Characters needed a clear path, or they’d wander around the page with no goals. Kind of how she felt right now. Wandering and lost. A lethal combination. When five p.m. came around, she and Shauna were in the kitchen finishing up a double batch of chocolate chip cookies. It had become an arrival night tradition. Cat turned the heat on the tea kettle and sat down with a couple of cookies to wait. “He didn’t call me when he started heading back.

” “He texted me.” Shauna put the last tray of cookies into the oven to bake. “Which leads me to ask one more time, are you sure you’re not fighting?” Cat shrugged. “I didn’t think so. I mean, typically when we disagree, it’s on the table and I know when I tick him off. But lately, he’s been moody. Do you think he’s reevaluating agreeing to do this hiking day? It can be a little overwhelming to be in charge of a full-day activity like that.” “I don’t think so. He’s been so excited about the hike and the trail guide he made up for the group. He told me that he’s going to offer to take them out again on Thursday as long as they don’t have a seminar.

” Shauna turned off the screaming kettle and poured two mugs of water. She sat one next to Cat and pushed the basket filled with tea options toward her after grabbing one for herself. “So if it’s not you, and it’s not the seminar, it has to be this army thing.” “Probably.” Cat knew Seth didn’t like to talk about the time they were apart. And she felt uncomfortable bringing it up, especially since she’d been married to another man. But she couldn’t change the past. A door banged in the foyer and Cat stood. “Speak of the devil and he appears.” Seth opened the kitchen door and poked his head into the room.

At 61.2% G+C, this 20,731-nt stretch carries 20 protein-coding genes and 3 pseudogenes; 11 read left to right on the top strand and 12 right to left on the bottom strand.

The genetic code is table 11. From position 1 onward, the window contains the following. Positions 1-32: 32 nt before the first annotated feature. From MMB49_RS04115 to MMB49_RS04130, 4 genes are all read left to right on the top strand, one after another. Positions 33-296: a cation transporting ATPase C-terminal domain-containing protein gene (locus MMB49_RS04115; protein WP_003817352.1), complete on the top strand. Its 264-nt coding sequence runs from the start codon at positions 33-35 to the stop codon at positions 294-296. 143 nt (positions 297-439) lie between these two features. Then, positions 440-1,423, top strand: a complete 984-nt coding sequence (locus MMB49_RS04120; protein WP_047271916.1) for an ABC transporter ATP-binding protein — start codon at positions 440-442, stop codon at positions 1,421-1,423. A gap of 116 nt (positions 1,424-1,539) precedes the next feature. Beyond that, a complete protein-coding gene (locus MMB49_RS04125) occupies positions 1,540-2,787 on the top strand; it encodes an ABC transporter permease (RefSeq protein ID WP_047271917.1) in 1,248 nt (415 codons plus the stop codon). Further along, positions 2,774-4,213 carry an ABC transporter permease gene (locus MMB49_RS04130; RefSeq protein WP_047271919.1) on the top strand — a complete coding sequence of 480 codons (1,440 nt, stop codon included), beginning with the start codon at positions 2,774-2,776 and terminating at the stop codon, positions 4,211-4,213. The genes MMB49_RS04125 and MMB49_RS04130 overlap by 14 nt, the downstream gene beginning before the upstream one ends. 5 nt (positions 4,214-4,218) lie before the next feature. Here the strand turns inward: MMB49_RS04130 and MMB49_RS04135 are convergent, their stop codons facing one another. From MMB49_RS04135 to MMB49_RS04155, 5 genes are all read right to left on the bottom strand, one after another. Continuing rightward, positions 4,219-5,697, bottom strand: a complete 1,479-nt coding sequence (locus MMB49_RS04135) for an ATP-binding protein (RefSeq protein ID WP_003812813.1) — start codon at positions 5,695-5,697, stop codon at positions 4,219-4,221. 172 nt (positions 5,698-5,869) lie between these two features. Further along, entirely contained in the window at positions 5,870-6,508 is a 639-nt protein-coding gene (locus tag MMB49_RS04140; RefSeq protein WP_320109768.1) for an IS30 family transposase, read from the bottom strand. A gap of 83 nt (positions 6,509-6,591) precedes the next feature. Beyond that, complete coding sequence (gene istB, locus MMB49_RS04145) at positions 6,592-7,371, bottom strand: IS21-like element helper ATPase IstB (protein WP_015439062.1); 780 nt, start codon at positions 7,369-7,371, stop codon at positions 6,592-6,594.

“We’re here. I’m glad the flights weren’t delayed.” “I’ll be right out to get them checked in.” Shauna glanced at the oven timer. “I’ve got five minutes left on this last batch.” “Come when you can. I’ll handle it until you do.” Seth grinned. “It won’t take much. Did you know you had two couples signed up?” Cat glanced at Shauna.